The premise of this novel is that by taking a toxic drug called KR-3 one can become "unbound in space" and start to inhabit alternate spatial corridors branching off from the "real" one. When Alys Buckman, a malevolent, sadomasochistic power-tripper, thoroughly decadent in all matters of sex and drugs, takes KR-3, she is able to pull Jason Taverner, popular TV entertainer, into an alternate reality where no one except her knows who he is. Taverner's "star" status is the reference point for his reality, until he wakes up in a world where people think he's insane, suffering from delusions of grandeur. He's solipsistic because he incorrectly believes the world still revolves around him. But Alys is a solipsist who happens to be right, for she makes Jason a performer on the stage of her mind, and her mind only. Terrifyingly for Taverner, he must survive as a nonperson in a police state where to be caught without identification can mean spending the rest of one's life in a forced-labor camp. Interestingly, the policeman Felix Buckman, Alys's brother, is portrayed sympathetically, even though he represents the State that crushes individuals like butterflies under its heel. He is the character who finally discovers love as a redemptive force. Dick holds out empathy as the only salvation from the unforgiving human and existential forces that try to expunge one's identity and cast one into the outer darkness of insanity.
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By SteelSearcher on April 21 2004
Format: Paperback
This was an awsome book. In the usual Philip K Dick manner he explores the question of what is real. But i would highly recomend tearing out the fourth part, the Epiloge, and burning it. It may nearly wreck the book for you. It seems as if Dick wanted could not stand the world his book created and had to unmake it. If you can not stand to tear it out at least wait a few days between reading the rest of the book and the last part.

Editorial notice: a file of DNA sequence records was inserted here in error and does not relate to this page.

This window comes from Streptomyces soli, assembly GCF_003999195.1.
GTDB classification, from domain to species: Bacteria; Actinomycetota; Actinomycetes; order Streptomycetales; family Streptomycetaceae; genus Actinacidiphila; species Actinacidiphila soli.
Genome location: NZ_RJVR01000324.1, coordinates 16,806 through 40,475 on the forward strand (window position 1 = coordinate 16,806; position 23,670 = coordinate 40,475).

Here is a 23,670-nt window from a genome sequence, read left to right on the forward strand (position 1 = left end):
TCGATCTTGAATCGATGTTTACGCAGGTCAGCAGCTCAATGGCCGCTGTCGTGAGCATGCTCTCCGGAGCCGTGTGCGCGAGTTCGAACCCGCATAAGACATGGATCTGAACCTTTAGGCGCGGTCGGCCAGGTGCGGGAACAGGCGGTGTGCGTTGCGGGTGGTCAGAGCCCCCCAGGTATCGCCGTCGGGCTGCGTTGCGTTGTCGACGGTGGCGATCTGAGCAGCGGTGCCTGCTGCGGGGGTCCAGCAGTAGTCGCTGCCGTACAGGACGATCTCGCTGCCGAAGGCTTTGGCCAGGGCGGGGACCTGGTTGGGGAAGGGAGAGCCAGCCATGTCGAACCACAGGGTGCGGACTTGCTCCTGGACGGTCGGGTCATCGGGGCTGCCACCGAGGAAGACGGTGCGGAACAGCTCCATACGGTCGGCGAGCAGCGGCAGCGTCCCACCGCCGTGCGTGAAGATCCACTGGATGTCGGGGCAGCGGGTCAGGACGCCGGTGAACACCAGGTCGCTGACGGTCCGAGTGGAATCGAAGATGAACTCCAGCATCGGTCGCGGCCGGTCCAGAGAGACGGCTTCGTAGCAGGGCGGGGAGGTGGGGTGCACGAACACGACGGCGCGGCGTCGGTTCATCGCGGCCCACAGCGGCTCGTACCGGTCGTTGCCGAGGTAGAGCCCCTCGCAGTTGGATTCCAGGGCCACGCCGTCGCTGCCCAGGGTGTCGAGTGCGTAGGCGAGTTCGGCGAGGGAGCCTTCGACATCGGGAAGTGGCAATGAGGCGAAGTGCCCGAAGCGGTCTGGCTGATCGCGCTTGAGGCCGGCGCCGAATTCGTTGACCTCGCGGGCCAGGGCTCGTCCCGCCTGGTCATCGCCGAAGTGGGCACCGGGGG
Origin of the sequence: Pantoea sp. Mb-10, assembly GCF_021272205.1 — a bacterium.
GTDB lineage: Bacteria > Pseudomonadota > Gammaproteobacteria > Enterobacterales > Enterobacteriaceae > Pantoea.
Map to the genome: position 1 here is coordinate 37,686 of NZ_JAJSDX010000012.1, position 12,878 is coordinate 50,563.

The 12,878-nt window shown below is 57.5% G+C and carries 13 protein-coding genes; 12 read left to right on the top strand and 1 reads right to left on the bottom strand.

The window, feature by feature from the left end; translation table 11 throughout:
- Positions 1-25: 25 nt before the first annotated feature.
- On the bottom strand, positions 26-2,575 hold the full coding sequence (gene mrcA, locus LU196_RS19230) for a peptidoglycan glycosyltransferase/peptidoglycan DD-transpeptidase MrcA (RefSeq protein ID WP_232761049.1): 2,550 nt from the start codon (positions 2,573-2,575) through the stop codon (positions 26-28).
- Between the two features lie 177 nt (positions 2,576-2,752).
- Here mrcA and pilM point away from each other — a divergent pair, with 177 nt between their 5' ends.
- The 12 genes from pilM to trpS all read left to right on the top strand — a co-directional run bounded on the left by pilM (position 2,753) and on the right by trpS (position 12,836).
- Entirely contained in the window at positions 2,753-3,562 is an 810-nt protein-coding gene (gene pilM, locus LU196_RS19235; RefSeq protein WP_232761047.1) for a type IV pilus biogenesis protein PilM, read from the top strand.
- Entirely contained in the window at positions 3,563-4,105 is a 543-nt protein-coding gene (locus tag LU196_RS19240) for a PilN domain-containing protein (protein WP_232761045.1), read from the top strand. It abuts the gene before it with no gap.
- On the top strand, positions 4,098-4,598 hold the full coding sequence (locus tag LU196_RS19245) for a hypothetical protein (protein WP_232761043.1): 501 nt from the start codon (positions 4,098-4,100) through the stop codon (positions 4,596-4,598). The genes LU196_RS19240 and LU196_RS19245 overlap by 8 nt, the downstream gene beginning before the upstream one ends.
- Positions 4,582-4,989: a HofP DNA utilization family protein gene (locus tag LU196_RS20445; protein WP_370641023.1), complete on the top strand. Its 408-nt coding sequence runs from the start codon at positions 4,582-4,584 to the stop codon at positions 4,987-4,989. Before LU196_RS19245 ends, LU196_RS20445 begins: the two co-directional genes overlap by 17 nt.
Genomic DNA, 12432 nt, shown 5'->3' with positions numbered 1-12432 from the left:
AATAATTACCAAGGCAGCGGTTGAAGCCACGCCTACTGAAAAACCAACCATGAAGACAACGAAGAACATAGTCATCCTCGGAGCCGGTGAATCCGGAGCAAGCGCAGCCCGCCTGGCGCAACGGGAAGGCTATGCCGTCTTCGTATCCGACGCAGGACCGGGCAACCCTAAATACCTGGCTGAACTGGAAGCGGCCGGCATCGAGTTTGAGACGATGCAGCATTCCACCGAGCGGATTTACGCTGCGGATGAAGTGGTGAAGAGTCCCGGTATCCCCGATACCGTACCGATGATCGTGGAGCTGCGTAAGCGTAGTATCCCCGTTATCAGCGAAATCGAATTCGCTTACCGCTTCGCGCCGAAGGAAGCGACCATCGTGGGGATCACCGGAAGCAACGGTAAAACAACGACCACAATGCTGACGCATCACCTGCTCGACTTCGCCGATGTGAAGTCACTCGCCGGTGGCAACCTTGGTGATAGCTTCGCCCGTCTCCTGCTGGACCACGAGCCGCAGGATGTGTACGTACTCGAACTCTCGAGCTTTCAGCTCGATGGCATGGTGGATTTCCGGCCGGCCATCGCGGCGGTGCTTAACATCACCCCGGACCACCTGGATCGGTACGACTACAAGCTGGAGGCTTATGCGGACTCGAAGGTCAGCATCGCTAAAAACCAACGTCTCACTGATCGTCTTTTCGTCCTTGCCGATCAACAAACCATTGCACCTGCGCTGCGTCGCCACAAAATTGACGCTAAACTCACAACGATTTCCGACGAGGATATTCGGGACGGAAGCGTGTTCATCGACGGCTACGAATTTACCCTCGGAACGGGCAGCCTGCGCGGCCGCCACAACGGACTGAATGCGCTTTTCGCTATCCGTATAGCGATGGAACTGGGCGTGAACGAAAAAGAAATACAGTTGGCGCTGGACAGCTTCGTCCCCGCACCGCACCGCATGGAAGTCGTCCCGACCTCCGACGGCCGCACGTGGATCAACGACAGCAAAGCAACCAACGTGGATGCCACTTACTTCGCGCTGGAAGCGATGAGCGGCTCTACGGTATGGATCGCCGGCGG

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Format: Paperback
I thought the ending was fantastic. Not satisfying? Hardly. I found it to be entertainingly and purposefully glib, yet replete with serious meaning. Satisfying meaning. Meanings within meanings. Yes, one either gets and appreciates this sort of thing or one does not. Which isn't to say that anyone who 'gets it' has to 'get it' in exactly the same way. Such is the ambiguity of true art. It is, however, a well documented scientific fact that those who do not 'get' PKD are a lot less fun to have around at parties.
Flawed genius? Yes, maybe, but Dick was a creator of beautiful art, even if his art was, out of necessity, posing as pulp SF. But, hey, the absence of flaw in beauty is in ITSELF a flaw, as has been astutely noted.
Okay, yeah yeah yeah, what is real? What makes us human? That jazz has been thoroughly covered, and rightly so. But another one of the many, many (this IS by Dick, after all) admirable threads that tie all the characters of 'Flow My Tears' together is the ever-popular and universal theme of love...wanting to love, wanting to be loved, temporizing over love, gettin' some love (woo-hoo!), crazy-nutty-unrealistic love, incestuous love (whoa, didn't see THAT coming! Go Dick!), meaningless-life-draining-phone-oriented-cyber-love (curiously prophetic), losing one's love, having one's love stomped all over by forces that are beyond one's control. And, yes, we are INDEED living in a 'police state', my naively optimistic, overly pampered and isolated brothers and sisters. That's ALREADY true as blue, and getting worse.
But, in the end, not unlike so many real-life characters I've met, Dick's characters seem to never get enough love. And who can blame them? Not I. But, out of all the characters in 'Flow My Tears', do any of them actually find love? Yes! The beautiful blue vase was "much loved." Good for it! I'm satisfied. What? Yes, the blue vase DOES count as a character. It surely does. Oh, whatever. Please remind me never to invite you to any parties.